The thickness and density of each layer can be varied by selecting the specific gravity of the slurry of gypsum, the pressure for molding and the compressing speed in accordance with the process of the present invention whereby various molded gypsum products having a desired multi-layer structure can be obtained depending upon the purpose.

The product of the invention has a density of 0.2-0.7 g/cc in the lower density layer and a density of 0.4-1.5 g/cc in the higher density layer, the difference of the densities of the higher and lower density layers being not less than 0.1 g/cc preferably more than 0.4 g/cc. The thickness of each layer is generally 5-100 mm for the lower density layer and 3-30 mm for the higher density layer when use as construction materials is intended.

The process for preparing the molded gypsum product of the present invention will be illustrated.

The molded gypsum products of the present invention can be obtained by dispersing glass fiber and asbestos fiber in an aqueous slurry of hydraulic gypsum and compression-molding with the dehydration under the specific condition and then, setting it to convert the hydraulic gypsum into the crystalline gypsum and drying it.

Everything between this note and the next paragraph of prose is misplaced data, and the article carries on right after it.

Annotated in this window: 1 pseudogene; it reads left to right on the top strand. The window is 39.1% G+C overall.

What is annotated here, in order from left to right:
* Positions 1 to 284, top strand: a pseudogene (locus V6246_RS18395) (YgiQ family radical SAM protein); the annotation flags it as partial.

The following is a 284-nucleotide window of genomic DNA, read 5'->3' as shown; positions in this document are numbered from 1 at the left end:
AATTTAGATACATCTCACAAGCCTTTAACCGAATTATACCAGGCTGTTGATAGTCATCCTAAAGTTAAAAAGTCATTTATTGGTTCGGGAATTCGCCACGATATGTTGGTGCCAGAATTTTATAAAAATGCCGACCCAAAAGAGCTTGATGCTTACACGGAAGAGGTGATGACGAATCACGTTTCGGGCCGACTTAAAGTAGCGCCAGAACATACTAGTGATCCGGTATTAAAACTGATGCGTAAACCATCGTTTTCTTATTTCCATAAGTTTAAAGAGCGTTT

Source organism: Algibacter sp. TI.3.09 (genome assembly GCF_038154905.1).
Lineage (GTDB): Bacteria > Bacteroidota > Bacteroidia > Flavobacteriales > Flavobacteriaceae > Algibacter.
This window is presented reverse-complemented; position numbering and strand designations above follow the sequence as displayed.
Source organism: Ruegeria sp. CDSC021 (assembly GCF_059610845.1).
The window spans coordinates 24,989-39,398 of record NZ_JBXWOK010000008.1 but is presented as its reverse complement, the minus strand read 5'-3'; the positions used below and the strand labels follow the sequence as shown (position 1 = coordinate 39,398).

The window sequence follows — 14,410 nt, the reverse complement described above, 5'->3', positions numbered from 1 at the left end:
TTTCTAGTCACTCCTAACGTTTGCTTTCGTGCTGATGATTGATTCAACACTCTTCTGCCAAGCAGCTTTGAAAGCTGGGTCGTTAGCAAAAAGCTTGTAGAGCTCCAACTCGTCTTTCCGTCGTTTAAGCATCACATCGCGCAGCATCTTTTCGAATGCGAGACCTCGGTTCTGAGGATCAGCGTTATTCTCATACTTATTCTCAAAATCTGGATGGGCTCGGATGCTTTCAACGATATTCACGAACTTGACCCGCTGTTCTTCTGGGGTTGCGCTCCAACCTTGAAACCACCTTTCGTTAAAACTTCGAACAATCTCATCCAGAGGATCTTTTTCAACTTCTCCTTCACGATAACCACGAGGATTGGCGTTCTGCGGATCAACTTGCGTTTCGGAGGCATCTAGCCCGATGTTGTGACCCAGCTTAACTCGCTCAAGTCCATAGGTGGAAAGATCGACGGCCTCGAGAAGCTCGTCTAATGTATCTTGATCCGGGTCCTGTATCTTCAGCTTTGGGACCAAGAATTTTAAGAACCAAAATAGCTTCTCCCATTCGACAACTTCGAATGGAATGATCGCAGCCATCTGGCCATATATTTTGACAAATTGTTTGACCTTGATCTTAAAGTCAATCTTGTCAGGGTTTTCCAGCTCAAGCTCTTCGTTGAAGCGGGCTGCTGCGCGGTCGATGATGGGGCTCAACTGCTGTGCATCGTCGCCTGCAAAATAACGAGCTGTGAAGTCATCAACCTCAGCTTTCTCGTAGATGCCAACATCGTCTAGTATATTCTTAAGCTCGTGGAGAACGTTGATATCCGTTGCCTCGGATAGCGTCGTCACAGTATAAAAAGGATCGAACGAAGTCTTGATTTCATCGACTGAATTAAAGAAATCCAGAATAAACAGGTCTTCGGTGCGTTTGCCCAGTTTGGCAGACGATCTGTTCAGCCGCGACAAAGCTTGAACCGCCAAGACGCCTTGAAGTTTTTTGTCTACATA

The hemihydrate gypsum obtained by dehydration of dihydrate gypsum such as natural gypsum, by-product gypsum from phosphoric acid production or by-product gypsum from titanium production and gypsum from waste gas desulfurization, etc. can be used as the hydraulic gypsum and can be α-form hemihydrate gypsum and or β-form hemihydrate gypsum.

Commercially available asbestos products are conveniently used in this invention. In view of the fireproof property of the molded product, it is recommended to use asbestos having a fiber length distribution of 7D or more as determined by Quebec Standard test, those of 6D-4T being especially preferable in consideration of the processability and the cost.

Suitable asbestos include chrysotile, amosite, Crocidolite, etc. It is preferable to use chrysotile.

The asbestos is preferably used after beating treatment in water. The weight ratio of water to hydraulic gypsum in the process is selected from the below mentioned range.